in changing the climate for excellence at IWU? What can you contribute? What will
you be working on in your IWU years?”
Brodl also announced the winners of the Summer Reading Essay contest. Members of the
Class of 2022 were invited to write an essay based on their reading of Becoming Nicole: The Transformation of an American Family by Amy Ellis Nutt. Jared Schneider ’22 (Lombard, Illinois) earned first prize for
his essay The Power of Transformation, with Katie Vogler ’22 (Quincy, Illinois) and Amanda Smith ’22 (Chaska, Minnesota)
receiving honorable mentions.
“Bienvenidos,” Ferradáns said. “You will probably hear ‘welcome’ many times during
this week, I hope in many different languages. But most of all, I hope that you feel
welcomed and that you will find a way to make Illinois Wesleyan your home as I did
more than 20 years ago.”
Ferradáns continued by sharing a personal story drawn from her experience as a “lifelong
learner, a true lover of all things beautiful, and an agent of change.”
Originally from Vigo, Spain, an 18-year-old Ferradáns moved 80 miles away from home
to attend the Universidad de Santiago de Compostela. Although she aspired to be an
architect, Ferradáns enrolled in law school because the Universidad de Santiago did
not have an architectural program.
Ferradáns described her first semester as an “academic disaster.” She found studying
the law to be too prescriptive and rigid. Ferradáns did, however, enjoy a course in
“The Philosophy of Law.” Therefore, she decided to pursue a philosophy and educational
sciences degree, much to the surprise of her parents.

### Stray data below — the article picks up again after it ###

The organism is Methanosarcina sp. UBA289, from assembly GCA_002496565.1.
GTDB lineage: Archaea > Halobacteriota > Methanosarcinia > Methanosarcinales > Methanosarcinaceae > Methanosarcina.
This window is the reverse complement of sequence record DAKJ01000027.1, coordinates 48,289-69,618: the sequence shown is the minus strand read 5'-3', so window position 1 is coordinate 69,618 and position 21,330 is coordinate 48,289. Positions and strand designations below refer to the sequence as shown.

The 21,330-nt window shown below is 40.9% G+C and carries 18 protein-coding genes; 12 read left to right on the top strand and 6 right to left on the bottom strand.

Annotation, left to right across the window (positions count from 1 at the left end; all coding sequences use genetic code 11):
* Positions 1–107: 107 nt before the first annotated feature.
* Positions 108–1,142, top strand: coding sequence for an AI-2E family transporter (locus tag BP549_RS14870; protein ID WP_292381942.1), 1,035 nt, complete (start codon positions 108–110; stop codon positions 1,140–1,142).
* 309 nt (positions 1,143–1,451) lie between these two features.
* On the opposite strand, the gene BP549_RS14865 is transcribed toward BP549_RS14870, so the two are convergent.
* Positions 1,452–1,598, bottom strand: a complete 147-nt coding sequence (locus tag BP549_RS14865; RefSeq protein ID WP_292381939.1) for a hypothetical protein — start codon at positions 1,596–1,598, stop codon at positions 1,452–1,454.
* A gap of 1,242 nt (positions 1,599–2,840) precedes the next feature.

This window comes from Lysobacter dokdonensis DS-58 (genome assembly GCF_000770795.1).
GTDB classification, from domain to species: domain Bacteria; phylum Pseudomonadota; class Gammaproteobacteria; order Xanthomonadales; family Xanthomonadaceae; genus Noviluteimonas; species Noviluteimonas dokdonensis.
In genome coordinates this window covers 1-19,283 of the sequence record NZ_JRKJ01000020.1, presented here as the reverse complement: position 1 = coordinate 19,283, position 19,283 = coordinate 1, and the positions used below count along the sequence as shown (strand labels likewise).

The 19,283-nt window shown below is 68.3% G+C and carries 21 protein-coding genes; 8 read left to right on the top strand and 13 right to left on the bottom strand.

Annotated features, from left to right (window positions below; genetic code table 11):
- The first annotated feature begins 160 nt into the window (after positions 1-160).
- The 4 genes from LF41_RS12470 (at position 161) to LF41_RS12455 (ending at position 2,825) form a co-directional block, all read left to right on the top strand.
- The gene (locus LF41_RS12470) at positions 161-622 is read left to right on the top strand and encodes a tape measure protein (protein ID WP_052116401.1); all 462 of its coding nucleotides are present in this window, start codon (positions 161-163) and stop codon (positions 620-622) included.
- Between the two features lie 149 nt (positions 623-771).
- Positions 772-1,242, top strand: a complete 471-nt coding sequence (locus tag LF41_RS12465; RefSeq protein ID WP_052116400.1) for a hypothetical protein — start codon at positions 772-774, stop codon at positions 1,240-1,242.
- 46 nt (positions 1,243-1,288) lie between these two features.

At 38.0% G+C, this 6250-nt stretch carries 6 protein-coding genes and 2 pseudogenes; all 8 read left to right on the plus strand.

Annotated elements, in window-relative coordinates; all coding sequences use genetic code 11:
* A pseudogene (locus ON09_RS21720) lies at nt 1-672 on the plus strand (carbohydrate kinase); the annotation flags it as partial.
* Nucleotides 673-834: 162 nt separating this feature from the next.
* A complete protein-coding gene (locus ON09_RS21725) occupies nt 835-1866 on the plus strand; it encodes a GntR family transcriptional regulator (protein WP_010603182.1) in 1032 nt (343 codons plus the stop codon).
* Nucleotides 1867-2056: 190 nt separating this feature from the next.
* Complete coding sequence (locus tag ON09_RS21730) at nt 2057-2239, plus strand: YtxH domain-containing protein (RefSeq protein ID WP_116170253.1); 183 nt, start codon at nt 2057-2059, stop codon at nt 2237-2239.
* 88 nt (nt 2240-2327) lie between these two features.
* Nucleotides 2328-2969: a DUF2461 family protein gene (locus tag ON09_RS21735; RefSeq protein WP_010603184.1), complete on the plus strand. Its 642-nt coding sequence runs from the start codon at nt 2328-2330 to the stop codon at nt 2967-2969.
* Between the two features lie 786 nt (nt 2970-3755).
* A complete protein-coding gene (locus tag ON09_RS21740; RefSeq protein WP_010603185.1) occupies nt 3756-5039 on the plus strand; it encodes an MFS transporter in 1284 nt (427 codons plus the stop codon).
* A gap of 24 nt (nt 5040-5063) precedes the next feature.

After earning her bachelor’s degree, Ferradáns flew to the U.S. to visit her sister
in Las Vegas. During her trip, Ferradáns fell in love with the American university
system. To pursue her newfound dream of teaching in the U.S., she learned English,
earned a master’s degree from the University of Nevada, Las Vegas and a doctorate
from the University of California, Irvine.
As a Ph.D. candidate, Ferradáns studied postmodernity and became particularly interested
in the connections between “high” art found in museums and “low” art like graffiti,
movies and music, and how they can cannibalize each other to produce new and fluid
forms of expression.
“It is here, in between disciplines, in between cultures, in between languages, that
I found my ‘home,’ my intellectual ‘home,’” Ferradáns said. “It’s that comfortable,
familiar space where I could combine all my interests of critical thinking, the love
of all things beautiful, agent of change, and architecture.”
For the past two decades, Ferradáns has called the Illinois Wesleyan community ‘home.’
Based on her extensive experience as both a student and educator of the liberal arts,
Ferradáns told the Class of 2022 that a holistic education will prepare them for a
wide variety of careers in an ever-changing workplace.
“(A liberal arts education) will also nourish your soul, it will provide that intellectual
space for exploring the world of ideas, for being inquisitive, it will give you the
foundation to be lifelong learners,” Ferradáns said.
“So, my fellow learners, you have done the most difficult thing in your liberal arts
education, which is getting here,” Ferradáns concluded. “Let’s work together now on
getting you out of Illinois Wesleyan with a set of skills that will last you a lifetime.”